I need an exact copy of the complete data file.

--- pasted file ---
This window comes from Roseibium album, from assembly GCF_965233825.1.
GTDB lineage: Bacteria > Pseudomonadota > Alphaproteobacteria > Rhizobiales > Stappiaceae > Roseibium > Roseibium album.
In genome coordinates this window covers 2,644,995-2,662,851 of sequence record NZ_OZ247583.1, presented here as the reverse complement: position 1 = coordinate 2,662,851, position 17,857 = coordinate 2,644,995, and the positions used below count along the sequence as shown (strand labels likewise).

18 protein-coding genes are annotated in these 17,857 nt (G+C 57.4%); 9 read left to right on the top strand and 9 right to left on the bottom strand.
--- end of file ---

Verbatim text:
This window comes from Roseibium album, from assembly GCF_965233825.1.
GTDB lineage: Bacteria > Pseudomonadota > Alphaproteobacteria > Rhizobiales > Stappiaceae > Roseibium > Roseibium album.
In genome coordinates this window covers 2,644,995-2,662,851 of sequence record NZ_OZ247583.1, presented here as the reverse complement: position 1 = coordinate 2,662,851, position 17,857 = coordinate 2,644,995, and the positions used below count along the sequence as shown (strand labels likewise).

18 protein-coding genes are annotated in these 17,857 nt (G+C 57.4%); 9 read left to right on the top strand and 9 right to left on the bottom strand.